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Nonaccidental Trauma Is an Independent Risk Factor for Mortality Among Injured Infants

Delaplain, Patrick T. MD*,†; Grigorian, Areg MD; Won, Eugene MD; Dosch, Austin R. MD; Schubl, Sebastian MD; Covarrubias, Jose BS; Nahmias, Jeffry MD, MHPE

doi: 10.1097/PEC.0000000000001901
Original Article: PDF Only

Objectives The Centers for Disease Control disclosed over 600,000 cases of child abuse or neglect in 2016. Single-institution studies have shown that nonaccidental trauma (NAT) has higher complication rates than accidental trauma (AT). Nonaccidental trauma is disproportionately represented in infants. We hypothesized that NAT would increase the risk of mortality in infants. This study aims to provide a contemporary descriptive analysis for infant trauma patients and determine the association between NAT and mortality.

Methods Infants (<1 year of age) within the Pediatric Trauma Quality Improvement Program database (2014–2016) were identified. Descriptive statistics (χ2 and t test) were used to compare NAT infants to AT infants. A multivariable logistic regression was used to determine the risk of mortality associated with select variables including NAT.

Results From 14,965 infant traumas, most presented to a level I pediatric trauma center (53.5%) with a median injury severity score of 9. The most common mechanism was falls (48.6%), followed by NAT (14.5%). Overall mortality was 2.1%. Although most NAT infants were white (60.2%), black infants were overrepresented (23.6% vs 18.3%; P < 0.0001) compared with AT infants. The incidence of mortality was higher in NAT infants (41.6% vs 13.9%; P < 0.0001), and they were more likely to have traumatic brain injury (TBI) (63.1% vs 50.6%; P < 0.001). Nonaccidental trauma [odds ratio (OR), 2.48; P < 0.001], hypotension within 24 hours (OR, 8.93; P < 0.001), injury severity score (OR, 1.12; P < 0.001), and severe abbreviated injury scale-head (OR 1.62, P = 0.014) had the highest association with mortality.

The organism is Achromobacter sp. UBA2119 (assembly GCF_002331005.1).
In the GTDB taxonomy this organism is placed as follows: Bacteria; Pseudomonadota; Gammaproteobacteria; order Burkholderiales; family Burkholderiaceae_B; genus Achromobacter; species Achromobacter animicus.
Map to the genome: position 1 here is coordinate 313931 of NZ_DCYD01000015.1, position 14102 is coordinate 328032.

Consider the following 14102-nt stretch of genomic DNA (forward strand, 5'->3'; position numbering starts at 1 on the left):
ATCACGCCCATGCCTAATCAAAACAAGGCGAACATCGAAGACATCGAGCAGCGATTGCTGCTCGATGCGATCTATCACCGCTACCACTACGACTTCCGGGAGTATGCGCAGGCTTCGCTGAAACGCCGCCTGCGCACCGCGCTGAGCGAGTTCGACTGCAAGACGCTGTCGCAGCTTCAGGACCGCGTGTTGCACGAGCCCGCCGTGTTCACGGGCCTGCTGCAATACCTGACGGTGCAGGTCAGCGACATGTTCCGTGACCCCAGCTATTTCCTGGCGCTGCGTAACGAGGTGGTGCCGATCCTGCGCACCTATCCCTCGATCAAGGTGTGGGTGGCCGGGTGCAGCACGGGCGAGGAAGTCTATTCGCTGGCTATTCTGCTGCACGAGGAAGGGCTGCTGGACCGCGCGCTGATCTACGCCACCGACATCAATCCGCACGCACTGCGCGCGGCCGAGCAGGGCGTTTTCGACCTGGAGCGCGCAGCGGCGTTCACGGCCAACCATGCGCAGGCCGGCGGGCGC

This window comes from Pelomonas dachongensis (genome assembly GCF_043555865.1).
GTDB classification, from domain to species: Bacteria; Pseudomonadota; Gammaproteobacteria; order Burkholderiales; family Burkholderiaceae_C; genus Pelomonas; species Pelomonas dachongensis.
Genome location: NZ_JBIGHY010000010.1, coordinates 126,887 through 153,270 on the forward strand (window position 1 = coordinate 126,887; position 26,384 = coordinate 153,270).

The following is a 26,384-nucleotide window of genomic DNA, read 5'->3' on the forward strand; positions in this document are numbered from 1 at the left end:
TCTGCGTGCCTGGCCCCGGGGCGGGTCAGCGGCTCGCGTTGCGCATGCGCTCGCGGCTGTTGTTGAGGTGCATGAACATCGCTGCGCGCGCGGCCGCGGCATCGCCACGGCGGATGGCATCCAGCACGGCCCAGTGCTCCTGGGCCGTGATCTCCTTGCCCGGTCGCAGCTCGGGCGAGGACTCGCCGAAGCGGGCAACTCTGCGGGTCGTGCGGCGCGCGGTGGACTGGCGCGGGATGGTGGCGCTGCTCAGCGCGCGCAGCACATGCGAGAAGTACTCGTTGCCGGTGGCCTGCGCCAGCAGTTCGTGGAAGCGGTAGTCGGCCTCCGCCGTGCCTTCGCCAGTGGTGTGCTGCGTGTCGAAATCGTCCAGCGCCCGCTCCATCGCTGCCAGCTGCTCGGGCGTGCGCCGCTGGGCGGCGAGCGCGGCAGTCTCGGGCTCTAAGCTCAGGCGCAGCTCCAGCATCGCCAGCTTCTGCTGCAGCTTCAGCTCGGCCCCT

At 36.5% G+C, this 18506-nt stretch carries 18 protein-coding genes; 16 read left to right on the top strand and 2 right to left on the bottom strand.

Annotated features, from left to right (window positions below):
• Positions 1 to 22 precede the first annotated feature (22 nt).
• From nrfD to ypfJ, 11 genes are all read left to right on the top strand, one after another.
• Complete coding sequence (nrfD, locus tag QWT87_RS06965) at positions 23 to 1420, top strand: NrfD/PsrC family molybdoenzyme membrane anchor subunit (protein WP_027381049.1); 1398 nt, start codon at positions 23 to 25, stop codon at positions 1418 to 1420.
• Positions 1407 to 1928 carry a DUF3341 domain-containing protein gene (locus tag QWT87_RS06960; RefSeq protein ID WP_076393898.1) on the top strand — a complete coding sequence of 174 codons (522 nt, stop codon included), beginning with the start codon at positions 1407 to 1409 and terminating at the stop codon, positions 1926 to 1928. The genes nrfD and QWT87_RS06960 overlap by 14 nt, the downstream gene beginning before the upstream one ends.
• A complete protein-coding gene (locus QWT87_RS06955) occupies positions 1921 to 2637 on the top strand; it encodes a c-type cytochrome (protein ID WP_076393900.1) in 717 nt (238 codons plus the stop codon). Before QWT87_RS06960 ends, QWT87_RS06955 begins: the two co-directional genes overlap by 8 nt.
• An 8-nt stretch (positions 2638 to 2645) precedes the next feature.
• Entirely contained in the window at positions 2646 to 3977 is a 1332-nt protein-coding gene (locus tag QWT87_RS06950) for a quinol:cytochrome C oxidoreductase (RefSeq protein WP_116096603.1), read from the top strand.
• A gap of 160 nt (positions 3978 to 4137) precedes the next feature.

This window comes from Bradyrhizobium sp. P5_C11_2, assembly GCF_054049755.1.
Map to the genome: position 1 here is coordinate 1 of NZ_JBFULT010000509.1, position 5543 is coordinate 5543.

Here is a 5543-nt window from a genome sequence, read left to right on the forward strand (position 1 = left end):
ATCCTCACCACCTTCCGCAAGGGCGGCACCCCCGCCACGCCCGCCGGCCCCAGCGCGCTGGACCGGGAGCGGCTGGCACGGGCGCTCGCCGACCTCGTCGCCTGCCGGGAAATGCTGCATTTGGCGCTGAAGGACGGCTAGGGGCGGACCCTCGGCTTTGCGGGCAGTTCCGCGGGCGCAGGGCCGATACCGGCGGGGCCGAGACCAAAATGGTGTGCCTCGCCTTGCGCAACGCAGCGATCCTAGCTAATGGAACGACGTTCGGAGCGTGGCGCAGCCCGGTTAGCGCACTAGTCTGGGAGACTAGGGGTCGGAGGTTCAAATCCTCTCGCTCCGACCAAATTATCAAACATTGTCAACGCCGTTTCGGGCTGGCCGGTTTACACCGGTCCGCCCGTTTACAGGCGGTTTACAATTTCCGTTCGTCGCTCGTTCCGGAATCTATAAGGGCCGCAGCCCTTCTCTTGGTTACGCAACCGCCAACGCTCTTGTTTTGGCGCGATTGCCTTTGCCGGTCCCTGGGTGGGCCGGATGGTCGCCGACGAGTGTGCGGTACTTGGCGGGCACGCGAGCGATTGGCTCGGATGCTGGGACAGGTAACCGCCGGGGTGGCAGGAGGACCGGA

Conclusions This study confirms the incidence of TBI and NAT in infants. Although providers should be vigilant for NAT, suspicion of NAT should prompt close surveillance, as there is a 2-fold increased risk of mortality independent of injury or TBI.

From the *Department of Pediatric Surgery, Children's Hospital Los Angeles, Los Angeles

Department of Surgery, University of California, Irvine Medical Center, Orange, California.

Disclosure: The authors declare no conflict of interest.

Reprints: Patrick T. Delaplain, MD, University of California, Irvine Medical Center, 333 City Boulevard West, Suite 1600, Orange, CA 92868 (e-mail:

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